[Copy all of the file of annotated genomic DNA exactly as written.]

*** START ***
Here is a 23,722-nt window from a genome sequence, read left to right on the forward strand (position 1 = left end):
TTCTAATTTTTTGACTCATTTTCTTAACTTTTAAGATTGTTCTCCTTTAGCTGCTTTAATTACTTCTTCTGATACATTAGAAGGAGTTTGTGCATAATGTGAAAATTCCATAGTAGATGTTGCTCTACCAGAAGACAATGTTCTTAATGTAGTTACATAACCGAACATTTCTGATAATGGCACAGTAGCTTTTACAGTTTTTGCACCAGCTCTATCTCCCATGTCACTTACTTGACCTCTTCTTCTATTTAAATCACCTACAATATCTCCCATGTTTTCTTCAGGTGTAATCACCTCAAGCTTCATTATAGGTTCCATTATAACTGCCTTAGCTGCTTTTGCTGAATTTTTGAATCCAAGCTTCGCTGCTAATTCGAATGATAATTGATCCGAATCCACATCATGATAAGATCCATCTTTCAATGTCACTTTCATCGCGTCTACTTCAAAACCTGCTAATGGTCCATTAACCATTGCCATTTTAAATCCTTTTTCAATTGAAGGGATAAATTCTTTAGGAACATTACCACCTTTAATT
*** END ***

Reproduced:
Here is a 23,722-nt window from a genome sequence, read left to right on the forward strand (position 1 = left end):
TTCTAATTTTTTGACTCATTTTCTTAACTTTTAAGATTGTTCTCCTTTAGCTGCTTTAATTACTTCTTCTGATACATTAGAAGGAGTTTGTGCATAATGTGAAAATTCCATAGTAGATGTTGCTCTACCAGAAGACAATGTTCTTAATGTAGTTACATAACCGAACATTTCTGATAATGGCACAGTAGCTTTTACAGTTTTTGCACCAGCTCTATCTCCCATGTCACTTACTTGACCTCTTCTTCTATTTAAATCACCTACAATATCTCCCATGTTTTCTTCAGGTGTAATCACCTCAAGCTTCATTATAGGTTCCATTATAACTGCCTTAGCTGCTTTTGCTGAATTTTTGAATCCAAGCTTCGCTGCTAATTCGAATGATAATTGATCCGAATCCACATCATGATAAGATCCATCTTTCAATGTCACTTTCATCGCGTCTACTTCAAAACCTGCTAATGGTCCATTAACCATTGCCATTTTAAATCCTTTTTCAATTGAAGGGATAAATTCTTTAGGAACATTACCACCTTTAATT